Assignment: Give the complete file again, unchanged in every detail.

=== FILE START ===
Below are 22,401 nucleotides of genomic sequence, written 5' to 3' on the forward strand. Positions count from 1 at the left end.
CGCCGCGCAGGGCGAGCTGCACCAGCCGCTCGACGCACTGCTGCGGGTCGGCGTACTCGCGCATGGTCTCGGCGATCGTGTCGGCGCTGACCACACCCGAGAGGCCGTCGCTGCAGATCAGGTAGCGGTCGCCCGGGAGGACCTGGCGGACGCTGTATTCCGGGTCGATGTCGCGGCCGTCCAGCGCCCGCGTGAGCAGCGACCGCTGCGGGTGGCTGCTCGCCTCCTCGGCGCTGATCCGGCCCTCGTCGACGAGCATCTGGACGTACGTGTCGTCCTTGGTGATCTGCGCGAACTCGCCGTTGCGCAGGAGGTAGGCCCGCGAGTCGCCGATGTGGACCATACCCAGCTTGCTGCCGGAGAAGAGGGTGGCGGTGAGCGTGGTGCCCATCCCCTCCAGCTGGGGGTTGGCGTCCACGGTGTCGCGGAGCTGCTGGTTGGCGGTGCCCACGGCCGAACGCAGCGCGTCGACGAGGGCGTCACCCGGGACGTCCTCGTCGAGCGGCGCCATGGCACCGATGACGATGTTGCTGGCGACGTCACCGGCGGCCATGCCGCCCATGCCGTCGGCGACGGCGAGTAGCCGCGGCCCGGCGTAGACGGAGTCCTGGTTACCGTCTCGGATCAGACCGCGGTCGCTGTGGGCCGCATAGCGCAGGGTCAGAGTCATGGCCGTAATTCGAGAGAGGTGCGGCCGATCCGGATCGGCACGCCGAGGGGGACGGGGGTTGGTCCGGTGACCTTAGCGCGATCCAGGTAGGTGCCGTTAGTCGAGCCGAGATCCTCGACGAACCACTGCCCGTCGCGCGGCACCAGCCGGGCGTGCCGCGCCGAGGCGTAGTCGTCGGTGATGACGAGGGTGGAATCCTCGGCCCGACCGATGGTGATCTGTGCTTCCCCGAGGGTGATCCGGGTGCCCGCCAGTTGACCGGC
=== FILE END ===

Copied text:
Below are 22,401 nucleotides of genomic sequence, written 5' to 3' on the forward strand. Positions count from 1 at the left end.
CGCCGCGCAGGGCGAGCTGCACCAGCCGCTCGACGCACTGCTGCGGGTCGGCGTACTCGCGCATGGTCTCGGCGATCGTGTCGGCGCTGACCACACCCGAGAGGCCGTCGCTGCAGATCAGGTAGCGGTCGCCCGGGAGGACCTGGCGGACGCTGTATTCCGGGTCGATGTCGCGGCCGTCCAGCGCCCGCGTGAGCAGCGACCGCTGCGGGTGGCTGCTCGCCTCCTCGGCGCTGATCCGGCCCTCGTCGACGAGCATCTGGACGTACGTGTCGTCCTTGGTGATCTGCGCGAACTCGCCGTTGCGCAGGAGGTAGGCCCGCGAGTCGCCGATGTGGACCATACCCAGCTTGCTGCCGGAGAAGAGGGTGGCGGTGAGCGTGGTGCCCATCCCCTCCAGCTGGGGGTTGGCGTCCACGGTGTCGCGGAGCTGCTGGTTGGCGGTGCCCACGGCCGAACGCAGCGCGTCGACGAGGGCGTCACCCGGGACGTCCTCGTCGAGCGGCGCCATGGCACCGATGACGATGTTGCTGGCGACGTCACCGGCGGCCATGCCGCCCATGCCGTCGGCGACGGCGAGTAGCCGCGGCCCGGCGTAGACGGAGTCCTGGTTACCGTCTCGGATCAGACCGCGGTCGCTGTGGGCCGCATAGCGCAGGGTCAGAGTCATGGCCGTAATTCGAGAGAGGTGCGGCCGATCCGGATCGGCACGCCGAGGGGGACGGGGGTTGGTCCGGTGACCTTAGCGCGATCCAGGTAGGTGCCGTTAGTCGAGCCGAGATCCTCGACGAACCACTGCCCGTCGCGCGGCACCAGCCGGGCGTGCCGCGCCGAGGCGTAGTCGTCGGTGATGACGAGGGTGGAATCCTCGGCCCGACCGATGGTGATCTGTGCTTCCCCGAGGGTGATCCGGGTGCCCGCCAGTTGACCGGC